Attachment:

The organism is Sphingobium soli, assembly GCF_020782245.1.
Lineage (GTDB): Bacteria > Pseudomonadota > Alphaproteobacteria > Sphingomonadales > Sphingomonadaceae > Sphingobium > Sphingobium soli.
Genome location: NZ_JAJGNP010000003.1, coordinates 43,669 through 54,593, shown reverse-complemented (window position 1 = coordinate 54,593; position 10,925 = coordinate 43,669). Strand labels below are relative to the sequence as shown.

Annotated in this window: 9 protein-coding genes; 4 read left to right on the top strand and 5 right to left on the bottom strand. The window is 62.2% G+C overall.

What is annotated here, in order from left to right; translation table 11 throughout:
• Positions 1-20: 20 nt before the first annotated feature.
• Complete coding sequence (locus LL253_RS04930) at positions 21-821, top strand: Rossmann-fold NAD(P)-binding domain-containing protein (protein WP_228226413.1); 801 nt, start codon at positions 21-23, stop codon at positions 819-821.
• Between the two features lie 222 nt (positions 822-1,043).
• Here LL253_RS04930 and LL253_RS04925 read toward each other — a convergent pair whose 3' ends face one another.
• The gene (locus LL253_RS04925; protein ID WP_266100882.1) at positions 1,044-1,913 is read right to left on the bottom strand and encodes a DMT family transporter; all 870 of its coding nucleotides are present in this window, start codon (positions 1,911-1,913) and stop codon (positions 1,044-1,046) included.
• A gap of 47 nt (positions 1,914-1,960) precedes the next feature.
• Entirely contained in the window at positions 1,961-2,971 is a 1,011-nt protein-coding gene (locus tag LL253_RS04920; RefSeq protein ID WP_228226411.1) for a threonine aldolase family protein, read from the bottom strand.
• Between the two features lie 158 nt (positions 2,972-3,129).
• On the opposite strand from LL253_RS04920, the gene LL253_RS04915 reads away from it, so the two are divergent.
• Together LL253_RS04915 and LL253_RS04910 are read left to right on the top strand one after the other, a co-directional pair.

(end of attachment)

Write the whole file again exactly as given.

The organism is Sphingobium soli, assembly GCF_020782245.1.
Lineage (GTDB): Bacteria > Pseudomonadota > Alphaproteobacteria > Sphingomonadales > Sphingomonadaceae > Sphingobium > Sphingobium soli.
Genome location: NZ_JAJGNP010000003.1, coordinates 43,669 through 54,593, shown reverse-complemented (window position 1 = coordinate 54,593; position 10,925 = coordinate 43,669). Strand labels below are relative to the sequence as shown.

Annotated in this window: 9 protein-coding genes; 4 read left to right on the top strand and 5 right to left on the bottom strand. The window is 62.2% G+C overall.

What is annotated here, in order from left to right; translation table 11 throughout:
• Positions 1-20: 20 nt before the first annotated feature.
• Complete coding sequence (locus LL253_RS04930) at positions 21-821, top strand: Rossmann-fold NAD(P)-binding domain-containing protein (protein WP_228226413.1); 801 nt, start codon at positions 21-23, stop codon at positions 819-821.
• Between the two features lie 222 nt (positions 822-1,043).
• Here LL253_RS04930 and LL253_RS04925 read toward each other — a convergent pair whose 3' ends face one another.
• The gene (locus LL253_RS04925; protein ID WP_266100882.1) at positions 1,044-1,913 is read right to left on the bottom strand and encodes a DMT family transporter; all 870 of its coding nucleotides are present in this window, start codon (positions 1,911-1,913) and stop codon (positions 1,044-1,046) included.
• A gap of 47 nt (positions 1,914-1,960) precedes the next feature.
• Entirely contained in the window at positions 1,961-2,971 is a 1,011-nt protein-coding gene (locus tag LL253_RS04920; RefSeq protein ID WP_228226411.1) for a threonine aldolase family protein, read from the bottom strand.
• Between the two features lie 158 nt (positions 2,972-3,129).
• On the opposite strand from LL253_RS04920, the gene LL253_RS04915 reads away from it, so the two are divergent.
• Together LL253_RS04915 and LL253_RS04910 are read left to right on the top strand one after the other, a co-directional pair.